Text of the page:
Thomas and Jessie were in fact married at the Temperance Hall (which would later become known as the Crusoe Hall) in 1929. Their daughter - full name Isobel Davina Watson Ballingall - was born the following year and the family lived just a stone's throw away from the hall on the west side of Hillhead Street. Ida first took up dancing at the age of four. As a youngster she learned ballet, tap and Highland dancing at a class in Anstruther. Newspaper archives from the 1930s show that even as a 7 or 8 year old, Ida had the skill and confidence to perform in public. The example below from the 17 February 1938 Dundee Courier notes a dance performance for the Largo W.R.I..
Her interest in, and talent for, dancing led to a three year course at Madame Ada's School of Dancing in Edinburgh. This qualified Ida to become a teacher of dance herself. In 1954, the opening announcement for the Robinson Crusoe School of Dancing appeared in the Leven Mail (25 August, below). Now a Member of the British Ballet Organisation, Associate of the United Kingdom Alliance (of dance, founded in 1902) and Professional Teacher of Dancing, Ida was fully qualified to teach a wide range of classes, some of which are listed on the notice below. Further details of classes were available from Keilside Bakery, where Ida was now living with her widowed mother. The venue for the classes was of course the Robinson Crusoe Club Hall - a place so well known to Ida and her family.
Over time the Dance School also offered classes in other towns, including St Andrews and Leuchars. In addition to teaching dancing, Ida was a well-known all round entertainer - singing, acting, playing piano and the accordion, as well as dancing, all over Fife and beyond. Below is an advert for the 1955 Leven Warden's Party where she led a party of 20 artistes. She was an active member of the Leven Amateur Musical Association.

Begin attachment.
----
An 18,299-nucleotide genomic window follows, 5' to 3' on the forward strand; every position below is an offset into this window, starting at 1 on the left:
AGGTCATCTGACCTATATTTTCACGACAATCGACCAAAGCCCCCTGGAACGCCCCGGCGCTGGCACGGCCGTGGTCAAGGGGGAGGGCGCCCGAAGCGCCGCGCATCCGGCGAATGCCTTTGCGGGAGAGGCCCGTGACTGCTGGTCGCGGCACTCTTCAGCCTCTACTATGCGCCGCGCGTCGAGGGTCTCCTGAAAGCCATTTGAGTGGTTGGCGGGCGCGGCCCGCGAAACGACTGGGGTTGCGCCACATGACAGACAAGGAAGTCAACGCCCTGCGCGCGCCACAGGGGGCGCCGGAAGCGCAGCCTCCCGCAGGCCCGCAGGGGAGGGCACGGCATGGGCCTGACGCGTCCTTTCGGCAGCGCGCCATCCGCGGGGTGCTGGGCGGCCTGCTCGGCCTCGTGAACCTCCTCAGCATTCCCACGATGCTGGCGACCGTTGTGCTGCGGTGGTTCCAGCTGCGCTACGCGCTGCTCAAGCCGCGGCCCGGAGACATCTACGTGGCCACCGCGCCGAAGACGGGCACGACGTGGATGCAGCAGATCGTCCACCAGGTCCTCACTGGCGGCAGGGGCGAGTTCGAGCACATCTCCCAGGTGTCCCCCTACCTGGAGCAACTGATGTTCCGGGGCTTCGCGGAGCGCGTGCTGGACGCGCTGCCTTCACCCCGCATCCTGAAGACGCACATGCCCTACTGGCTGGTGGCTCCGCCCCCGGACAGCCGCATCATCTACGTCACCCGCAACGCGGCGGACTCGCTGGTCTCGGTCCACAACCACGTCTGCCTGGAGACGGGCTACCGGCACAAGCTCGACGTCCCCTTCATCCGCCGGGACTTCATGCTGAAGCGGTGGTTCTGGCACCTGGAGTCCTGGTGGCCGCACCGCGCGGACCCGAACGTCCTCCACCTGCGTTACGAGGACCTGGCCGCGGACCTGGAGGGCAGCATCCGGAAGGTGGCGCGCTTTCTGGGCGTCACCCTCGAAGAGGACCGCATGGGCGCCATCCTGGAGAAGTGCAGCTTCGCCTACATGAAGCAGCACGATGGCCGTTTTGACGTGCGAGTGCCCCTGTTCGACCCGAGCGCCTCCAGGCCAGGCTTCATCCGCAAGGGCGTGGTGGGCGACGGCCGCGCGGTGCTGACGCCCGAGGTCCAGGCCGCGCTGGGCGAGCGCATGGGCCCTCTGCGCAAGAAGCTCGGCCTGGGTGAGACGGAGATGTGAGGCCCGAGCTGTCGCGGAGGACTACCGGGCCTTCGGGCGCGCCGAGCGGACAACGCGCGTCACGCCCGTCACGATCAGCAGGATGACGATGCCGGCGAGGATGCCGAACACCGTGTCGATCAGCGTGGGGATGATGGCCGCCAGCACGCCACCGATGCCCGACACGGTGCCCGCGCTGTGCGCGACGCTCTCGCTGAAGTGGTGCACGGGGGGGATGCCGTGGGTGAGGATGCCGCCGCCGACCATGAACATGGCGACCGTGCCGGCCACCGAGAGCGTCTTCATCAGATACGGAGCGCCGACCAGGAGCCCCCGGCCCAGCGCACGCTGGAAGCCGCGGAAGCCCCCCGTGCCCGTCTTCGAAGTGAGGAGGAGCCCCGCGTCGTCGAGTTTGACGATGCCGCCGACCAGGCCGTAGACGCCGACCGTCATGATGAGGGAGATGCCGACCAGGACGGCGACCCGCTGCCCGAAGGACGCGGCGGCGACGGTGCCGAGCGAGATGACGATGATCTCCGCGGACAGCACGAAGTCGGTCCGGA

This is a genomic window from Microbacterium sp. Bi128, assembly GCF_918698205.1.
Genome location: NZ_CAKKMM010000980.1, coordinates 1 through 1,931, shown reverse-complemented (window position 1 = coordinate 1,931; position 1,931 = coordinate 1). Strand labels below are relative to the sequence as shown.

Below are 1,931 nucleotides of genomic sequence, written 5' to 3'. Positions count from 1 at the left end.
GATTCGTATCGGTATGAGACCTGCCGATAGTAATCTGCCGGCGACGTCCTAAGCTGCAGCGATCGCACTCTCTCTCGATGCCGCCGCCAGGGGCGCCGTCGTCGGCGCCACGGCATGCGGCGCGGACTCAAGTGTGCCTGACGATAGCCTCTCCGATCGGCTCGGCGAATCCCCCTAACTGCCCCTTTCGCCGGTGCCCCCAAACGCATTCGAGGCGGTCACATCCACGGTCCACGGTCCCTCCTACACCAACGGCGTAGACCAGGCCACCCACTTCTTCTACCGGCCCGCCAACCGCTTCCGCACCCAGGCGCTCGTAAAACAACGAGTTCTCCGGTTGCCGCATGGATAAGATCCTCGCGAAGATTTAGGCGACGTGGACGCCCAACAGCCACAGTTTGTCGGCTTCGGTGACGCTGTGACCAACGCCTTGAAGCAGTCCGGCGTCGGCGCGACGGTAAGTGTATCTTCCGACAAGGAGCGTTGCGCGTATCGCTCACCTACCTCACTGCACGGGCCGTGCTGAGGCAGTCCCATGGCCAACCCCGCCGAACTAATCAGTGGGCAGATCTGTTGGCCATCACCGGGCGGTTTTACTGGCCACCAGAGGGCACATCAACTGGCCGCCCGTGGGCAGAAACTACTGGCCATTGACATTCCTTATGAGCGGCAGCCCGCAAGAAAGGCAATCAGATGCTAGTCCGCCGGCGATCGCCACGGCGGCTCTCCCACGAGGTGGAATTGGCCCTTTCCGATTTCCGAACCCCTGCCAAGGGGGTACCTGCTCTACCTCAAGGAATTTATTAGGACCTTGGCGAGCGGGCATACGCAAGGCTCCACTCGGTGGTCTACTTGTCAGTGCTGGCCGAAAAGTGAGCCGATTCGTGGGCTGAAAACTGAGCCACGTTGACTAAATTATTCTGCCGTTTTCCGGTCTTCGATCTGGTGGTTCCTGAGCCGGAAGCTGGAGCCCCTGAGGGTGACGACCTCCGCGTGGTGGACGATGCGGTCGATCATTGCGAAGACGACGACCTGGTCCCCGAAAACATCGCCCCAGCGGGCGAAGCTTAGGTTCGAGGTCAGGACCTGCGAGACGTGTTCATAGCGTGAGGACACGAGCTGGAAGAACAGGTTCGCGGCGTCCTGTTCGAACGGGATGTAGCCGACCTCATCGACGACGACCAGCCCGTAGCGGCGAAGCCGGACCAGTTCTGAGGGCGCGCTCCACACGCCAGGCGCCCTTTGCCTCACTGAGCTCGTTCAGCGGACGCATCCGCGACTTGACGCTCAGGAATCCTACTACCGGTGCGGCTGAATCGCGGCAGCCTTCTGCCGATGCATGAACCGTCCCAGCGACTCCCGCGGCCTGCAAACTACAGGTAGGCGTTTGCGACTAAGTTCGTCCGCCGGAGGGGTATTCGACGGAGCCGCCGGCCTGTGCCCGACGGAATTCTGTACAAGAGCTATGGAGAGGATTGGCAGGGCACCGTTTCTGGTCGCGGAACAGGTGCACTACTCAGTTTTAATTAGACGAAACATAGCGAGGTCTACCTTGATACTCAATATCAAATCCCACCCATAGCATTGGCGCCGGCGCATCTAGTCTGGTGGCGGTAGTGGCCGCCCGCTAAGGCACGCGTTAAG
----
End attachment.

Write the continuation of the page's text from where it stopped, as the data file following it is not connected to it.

From the very beginning, the Robinson Crusoe School of Dancing put on regular shows, displays and award ceremonies - opportunities for pupils to showcase their skills and entertain their parents, friends and community. In 1955 a 'Showtime' dancing display was put on in the Montrave Hall with all funds raised going to the Fife Society for the Blind. The above photograph may have been taken at this event (or a similar repeat performance) as the letters 'O W T' are likely to be part of a 'Showtime' sign.
Bright and colourful costumes were always an important part of these events - the result of many hours of hard work by the mothers and grandmothers of the performers. Many of the routines were set to classic tunes from theatre and cinema. Examples from my memory include those shown below - The Irish Washerwoman, Zip-A-Dee-Doo-Dah and The Wedding of the Painted Doll.
The Wedding of the Painted Doll was brought to life in 1981, at the Centre in Leven, shown in the photograph below. Dance pupils took on roles such as the bride, groom, bridesmaid, preacher man, photographer and the toys (who were wedding guests). A newspaper clipping from this event is also shown below, as is a piece on presentation of awards. Exam success results from the Dance School were another regular feature in the local papers for many a decade.
Ida Ballingall inspired many pupils to go onto a career in dance themselves, both as teachers and as professional dancers. She kept in touch with many of them and hugely enjoyed hearing about their achievements and their travels around the world. Alongside her long teaching career, Ida entertained at many functions and weddings with her dance band. She also continued to travel around Scotland as an examiner into the early 2000s. Ida's life was filled with music and dance until she sadly passed away in 2010, aged 80. She will long be fondly remembered by the hundreds of young people that she taught to dance and those that she entertained over many decades.
With many thanks to Craig Stirrat for the photographs of Ida playing the accordion and hosting 'Showtime'.